Leaving a Party at 9
There’s a common saying that says getting married young is like leaving a party at 9pm, as if it is a bad thing. However, I am engaged at age 20 and will be married at 22 and would not have it any other way. I love having game nights in with my close group of friends and simply cannot imagine going out to the bar for half of my week to get drunk and waste money. Most people my age, as well as older generations, simply don’t understand wanting to settle down so young. I am here to tell you why I love my life and exactly how it is playing out.
Starting my life while young with my fiancé means that we will be growing up together. We won’t have two completely different lifestyles that may clash or have to figure out how to merge. We are establishing what we are like together early in life before we have our own set ways.
We also get to celebrate every birthday, job, and graduation that happens throughout the course of our lives. We will remember each other’s special moments from early in life because we will have lived through them together.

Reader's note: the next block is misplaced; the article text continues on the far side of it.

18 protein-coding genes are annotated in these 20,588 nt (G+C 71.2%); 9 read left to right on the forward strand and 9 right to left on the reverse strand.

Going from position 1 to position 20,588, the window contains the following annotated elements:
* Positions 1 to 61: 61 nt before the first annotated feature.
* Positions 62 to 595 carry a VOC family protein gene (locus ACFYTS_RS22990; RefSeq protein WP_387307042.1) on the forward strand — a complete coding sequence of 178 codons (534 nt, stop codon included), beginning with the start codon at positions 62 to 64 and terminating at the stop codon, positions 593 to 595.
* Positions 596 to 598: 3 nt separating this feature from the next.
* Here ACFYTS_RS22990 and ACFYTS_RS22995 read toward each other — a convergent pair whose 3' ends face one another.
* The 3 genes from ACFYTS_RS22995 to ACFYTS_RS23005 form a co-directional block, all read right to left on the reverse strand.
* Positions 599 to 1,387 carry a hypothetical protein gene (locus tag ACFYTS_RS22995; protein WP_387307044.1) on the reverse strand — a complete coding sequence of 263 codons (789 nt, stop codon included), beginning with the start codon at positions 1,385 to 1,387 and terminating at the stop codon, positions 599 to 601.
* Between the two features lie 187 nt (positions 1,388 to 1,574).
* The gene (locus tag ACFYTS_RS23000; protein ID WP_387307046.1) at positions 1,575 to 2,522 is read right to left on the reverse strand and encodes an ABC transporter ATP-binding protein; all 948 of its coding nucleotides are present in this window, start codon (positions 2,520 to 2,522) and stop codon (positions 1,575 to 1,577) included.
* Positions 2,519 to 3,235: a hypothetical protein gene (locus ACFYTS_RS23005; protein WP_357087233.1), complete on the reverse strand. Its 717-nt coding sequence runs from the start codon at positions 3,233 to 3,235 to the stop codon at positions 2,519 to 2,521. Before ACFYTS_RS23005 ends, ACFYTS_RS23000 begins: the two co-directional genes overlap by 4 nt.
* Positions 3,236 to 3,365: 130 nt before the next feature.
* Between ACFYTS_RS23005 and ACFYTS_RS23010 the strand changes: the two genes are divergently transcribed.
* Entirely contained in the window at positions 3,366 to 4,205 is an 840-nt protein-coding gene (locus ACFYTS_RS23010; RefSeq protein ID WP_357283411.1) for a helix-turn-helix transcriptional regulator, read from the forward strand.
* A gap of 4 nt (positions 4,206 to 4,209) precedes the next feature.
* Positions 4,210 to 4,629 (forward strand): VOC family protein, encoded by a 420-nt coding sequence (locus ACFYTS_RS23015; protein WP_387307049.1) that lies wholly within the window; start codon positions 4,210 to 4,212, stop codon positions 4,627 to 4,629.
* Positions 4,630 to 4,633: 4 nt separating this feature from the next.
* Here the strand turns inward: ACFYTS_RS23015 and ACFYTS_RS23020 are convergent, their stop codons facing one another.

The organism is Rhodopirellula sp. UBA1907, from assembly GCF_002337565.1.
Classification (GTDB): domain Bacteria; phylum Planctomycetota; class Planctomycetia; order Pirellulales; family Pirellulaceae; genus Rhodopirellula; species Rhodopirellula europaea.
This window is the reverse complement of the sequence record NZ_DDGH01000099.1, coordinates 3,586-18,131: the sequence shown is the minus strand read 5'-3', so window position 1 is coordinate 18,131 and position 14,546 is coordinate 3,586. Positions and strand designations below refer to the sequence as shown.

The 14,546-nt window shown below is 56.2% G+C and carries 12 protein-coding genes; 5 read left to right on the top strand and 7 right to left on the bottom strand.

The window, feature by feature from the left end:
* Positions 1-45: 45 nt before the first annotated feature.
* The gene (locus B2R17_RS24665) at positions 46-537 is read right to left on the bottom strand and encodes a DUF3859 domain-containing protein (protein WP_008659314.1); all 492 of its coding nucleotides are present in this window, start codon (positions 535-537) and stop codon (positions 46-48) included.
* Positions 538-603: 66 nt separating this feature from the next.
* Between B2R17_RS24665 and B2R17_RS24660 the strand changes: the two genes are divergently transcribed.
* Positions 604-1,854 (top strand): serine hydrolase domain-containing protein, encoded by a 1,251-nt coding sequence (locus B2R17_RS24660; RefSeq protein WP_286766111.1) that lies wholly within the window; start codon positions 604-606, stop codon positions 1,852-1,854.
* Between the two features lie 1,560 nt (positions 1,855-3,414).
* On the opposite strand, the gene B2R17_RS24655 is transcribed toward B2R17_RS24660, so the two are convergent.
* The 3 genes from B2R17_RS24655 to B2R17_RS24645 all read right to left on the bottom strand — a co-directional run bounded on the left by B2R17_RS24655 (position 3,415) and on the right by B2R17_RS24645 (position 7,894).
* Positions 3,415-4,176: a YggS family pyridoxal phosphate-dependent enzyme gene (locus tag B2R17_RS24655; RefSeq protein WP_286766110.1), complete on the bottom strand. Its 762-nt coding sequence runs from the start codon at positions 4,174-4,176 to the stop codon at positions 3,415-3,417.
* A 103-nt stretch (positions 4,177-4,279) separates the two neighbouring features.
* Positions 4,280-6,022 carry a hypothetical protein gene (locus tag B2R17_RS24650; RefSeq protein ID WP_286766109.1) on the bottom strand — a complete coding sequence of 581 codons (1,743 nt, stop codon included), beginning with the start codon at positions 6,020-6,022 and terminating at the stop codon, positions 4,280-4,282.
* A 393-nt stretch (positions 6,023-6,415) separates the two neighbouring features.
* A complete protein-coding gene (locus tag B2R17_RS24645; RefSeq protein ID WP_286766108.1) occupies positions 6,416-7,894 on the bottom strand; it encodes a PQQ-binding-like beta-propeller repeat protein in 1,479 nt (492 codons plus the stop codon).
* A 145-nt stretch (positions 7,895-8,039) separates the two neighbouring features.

Through midterms, finals, job rejections, too much laundry piling up, and simply getting sick of the cold winter, I have someone I know will be there for me. I do not have to deal with Tinder hookups who won’t give me the time of day. I have my person that I can rely on to be my support system. I know he will help get me through my rough days and help me shine at my best. What more could you want in life?
Stats for Love
While statistics was by no means by best subject in college, these are some numbers I can get behind that pertain to getting married young.
- You’re more likely to marry a true peer and someone whom you have lots in common with if you marry in your 20s as opposed to later. Source.
- Couples who married between the ages of 22 and 25 were more likely to describe their marriage as “very happy” than couples who got married in other age brackets. Source.
- Married men in their 20s drink less and work harder than their single peers.
- Married men make up to $18k more a year than their single peers, even after controlling for differences in education, race, ethnicity, regional unemployment, and scores on a test of general knowledge. Source.